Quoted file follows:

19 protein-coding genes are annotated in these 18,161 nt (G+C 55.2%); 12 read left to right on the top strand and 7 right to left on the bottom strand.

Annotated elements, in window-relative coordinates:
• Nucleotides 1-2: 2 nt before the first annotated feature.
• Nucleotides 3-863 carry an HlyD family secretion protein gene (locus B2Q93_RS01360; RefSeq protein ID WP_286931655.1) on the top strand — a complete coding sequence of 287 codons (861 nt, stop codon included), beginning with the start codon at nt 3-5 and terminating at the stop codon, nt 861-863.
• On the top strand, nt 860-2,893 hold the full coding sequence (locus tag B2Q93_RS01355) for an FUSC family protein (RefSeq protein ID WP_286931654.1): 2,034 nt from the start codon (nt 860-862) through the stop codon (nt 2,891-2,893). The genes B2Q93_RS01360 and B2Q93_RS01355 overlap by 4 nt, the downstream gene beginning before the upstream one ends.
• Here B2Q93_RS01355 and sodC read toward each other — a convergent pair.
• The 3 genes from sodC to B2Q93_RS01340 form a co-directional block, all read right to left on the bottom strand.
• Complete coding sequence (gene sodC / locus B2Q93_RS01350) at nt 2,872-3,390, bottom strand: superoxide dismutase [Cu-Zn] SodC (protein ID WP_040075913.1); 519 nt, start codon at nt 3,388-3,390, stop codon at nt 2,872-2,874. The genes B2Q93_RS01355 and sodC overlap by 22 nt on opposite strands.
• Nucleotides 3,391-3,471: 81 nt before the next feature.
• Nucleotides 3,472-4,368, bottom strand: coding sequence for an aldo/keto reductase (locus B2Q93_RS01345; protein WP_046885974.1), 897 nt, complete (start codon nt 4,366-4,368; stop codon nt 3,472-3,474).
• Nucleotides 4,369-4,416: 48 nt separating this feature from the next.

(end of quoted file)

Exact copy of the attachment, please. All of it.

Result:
19 protein-coding genes are annotated in these 18,161 nt (G+C 55.2%); 12 read left to right on the top strand and 7 right to left on the bottom strand.

Annotated elements, in window-relative coordinates:
• Nucleotides 1-2: 2 nt before the first annotated feature.
• Nucleotides 3-863 carry an HlyD family secretion protein gene (locus B2Q93_RS01360; RefSeq protein ID WP_286931655.1) on the top strand — a complete coding sequence of 287 codons (861 nt, stop codon included), beginning with the start codon at nt 3-5 and terminating at the stop codon, nt 861-863.
• On the top strand, nt 860-2,893 hold the full coding sequence (locus tag B2Q93_RS01355) for an FUSC family protein (RefSeq protein ID WP_286931654.1): 2,034 nt from the start codon (nt 860-862) through the stop codon (nt 2,891-2,893). The genes B2Q93_RS01360 and B2Q93_RS01355 overlap by 4 nt, the downstream gene beginning before the upstream one ends.
• Here B2Q93_RS01355 and sodC read toward each other — a convergent pair.
• The 3 genes from sodC to B2Q93_RS01340 form a co-directional block, all read right to left on the bottom strand.
• Complete coding sequence (gene sodC / locus B2Q93_RS01350) at nt 2,872-3,390, bottom strand: superoxide dismutase [Cu-Zn] SodC (protein ID WP_040075913.1); 519 nt, start codon at nt 3,388-3,390, stop codon at nt 2,872-2,874. The genes B2Q93_RS01355 and sodC overlap by 22 nt on opposite strands.
• Nucleotides 3,391-3,471: 81 nt before the next feature.
• Nucleotides 3,472-4,368, bottom strand: coding sequence for an aldo/keto reductase (locus B2Q93_RS01345; protein WP_046885974.1), 897 nt, complete (start codon nt 4,366-4,368; stop codon nt 3,472-3,474).
• Nucleotides 4,369-4,416: 48 nt separating this feature from the next.